ROYAL Alderman T. A. Abbott of Manchester, dealt with somewhat severely by Dr. Savage in his A Librarian's Memories, had at least enthusiasm for libraries. He was mightily honoured when he became President at our Manchester Conference in 1921. “We are the Royal Library Association”, he declared and should call ourselves that; haven't we a Royal Charter? Our recognition comes direct from the Sovereign”. No doubt a vain wish, although the Library Association seemed to come near it in 1950 when George VI graciously became its Patron and the Duke of Edinburgh its President. Since that date the engineers have become “royal”, but we have slipped back. When Her Majesty came to the Throne, the patronage her father had bestowed was refused, no doubt on the direct counsel of her advisers who would not want so young a Sovereign to assume too many offices. On that view librarians could not murmur. There is a future, however, and in it there will be a new Library Association House next to, almost conjoined with, a new National Central Library. King George V with Queen Mary opened the second, as is well remembered especially by the King's speech, one of the best, most useful, in library history, in which he described the N.C.L. as “a university that all might join and none need ever leave”—words that we hope may somewhere be displayed in, or on, the new N.C.L. building. Royalty and its interest in libraries has been again manifested in the opening last month (July 13th to be precise) by Queen Elizabeth, the Queen Mother, of the new Central Public Library at Kensington. The Royal Family has close relations with Kensington of course. It is recalled, too, that the Manchester Central and that at Birkenhead were opened also by King George V and Queen Mary; and Queen Elizabeth II quite recently opened the Central Library of the re‐created city of Plymouth, the largest new town library since the Second World War. Kensington has now opened the first major London library since 1939. It is not modern in spirit externally and, as is known, is the work of the architect of the Manchester Reference Library, Mr. Vincent Harris, and there is no doubt about its dignity. Its interior methods are, however, quite modern; a few of them were broadcast to us for a few moments by the B.B.C. announcer, to the effect that there were 100,000 books, that returned books in the lending library were not discharged at the counter but slid down a chute to a room below where that was done, etc., with the remark that books not available in the public apartment could be requisitioned from other libraries but, with the large stocks on show and in the building, that did not seem to be very necessary. We sometimes wish that broadcasters, however well intentioned that may have been, knew something about libraries. Happening at about the same time was the removal of the Holborn Central Library stock to its new home in Theobald's Road, a complex process which Mr. Swift and his staff carried out in July without interrupting the public service. We hope that Mr. Swift will be able soon to tell us how he carried out this scheme. Thus has begun what we hope will be a process of replacing many other London libraries with modern buildings more worthy of the excellent work now being done in them.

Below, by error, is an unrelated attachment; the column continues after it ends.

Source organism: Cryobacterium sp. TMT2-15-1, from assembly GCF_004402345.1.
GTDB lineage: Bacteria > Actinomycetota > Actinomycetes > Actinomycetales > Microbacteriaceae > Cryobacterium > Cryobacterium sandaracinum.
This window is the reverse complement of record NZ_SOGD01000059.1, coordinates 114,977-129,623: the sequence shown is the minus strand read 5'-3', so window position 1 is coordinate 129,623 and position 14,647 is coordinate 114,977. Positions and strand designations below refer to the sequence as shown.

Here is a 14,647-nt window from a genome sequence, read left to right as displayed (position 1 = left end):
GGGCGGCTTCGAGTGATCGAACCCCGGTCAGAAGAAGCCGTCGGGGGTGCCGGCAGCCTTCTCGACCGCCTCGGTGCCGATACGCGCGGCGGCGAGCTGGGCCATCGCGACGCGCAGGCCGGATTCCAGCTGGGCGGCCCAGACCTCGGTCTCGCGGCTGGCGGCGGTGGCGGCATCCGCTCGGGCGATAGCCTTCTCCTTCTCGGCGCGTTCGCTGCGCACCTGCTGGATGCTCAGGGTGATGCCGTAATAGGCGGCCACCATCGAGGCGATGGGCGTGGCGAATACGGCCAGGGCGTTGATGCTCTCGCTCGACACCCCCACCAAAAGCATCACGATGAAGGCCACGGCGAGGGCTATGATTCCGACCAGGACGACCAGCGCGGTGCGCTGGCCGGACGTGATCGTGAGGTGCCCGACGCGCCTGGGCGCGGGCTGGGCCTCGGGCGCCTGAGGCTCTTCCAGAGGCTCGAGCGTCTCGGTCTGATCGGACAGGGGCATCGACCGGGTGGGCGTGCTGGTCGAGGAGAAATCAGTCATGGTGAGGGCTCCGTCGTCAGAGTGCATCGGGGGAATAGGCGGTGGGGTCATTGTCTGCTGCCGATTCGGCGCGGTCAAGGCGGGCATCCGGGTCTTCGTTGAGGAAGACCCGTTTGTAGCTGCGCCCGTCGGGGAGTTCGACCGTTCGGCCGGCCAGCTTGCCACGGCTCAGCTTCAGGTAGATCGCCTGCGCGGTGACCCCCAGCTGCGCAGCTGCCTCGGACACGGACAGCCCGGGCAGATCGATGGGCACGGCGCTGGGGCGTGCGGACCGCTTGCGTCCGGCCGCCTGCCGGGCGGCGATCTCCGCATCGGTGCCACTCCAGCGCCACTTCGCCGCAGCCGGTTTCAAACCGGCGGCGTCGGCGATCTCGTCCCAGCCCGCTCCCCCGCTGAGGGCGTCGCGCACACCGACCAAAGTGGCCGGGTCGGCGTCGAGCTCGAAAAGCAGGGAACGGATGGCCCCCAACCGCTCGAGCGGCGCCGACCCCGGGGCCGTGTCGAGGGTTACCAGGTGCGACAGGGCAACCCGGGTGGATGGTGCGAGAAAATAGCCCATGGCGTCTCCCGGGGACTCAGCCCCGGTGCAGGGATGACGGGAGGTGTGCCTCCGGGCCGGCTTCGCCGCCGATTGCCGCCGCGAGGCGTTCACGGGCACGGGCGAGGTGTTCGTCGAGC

CitationDownload as .RIS
MCB UP Ltd
Copyright © 1960, MCB UP Limited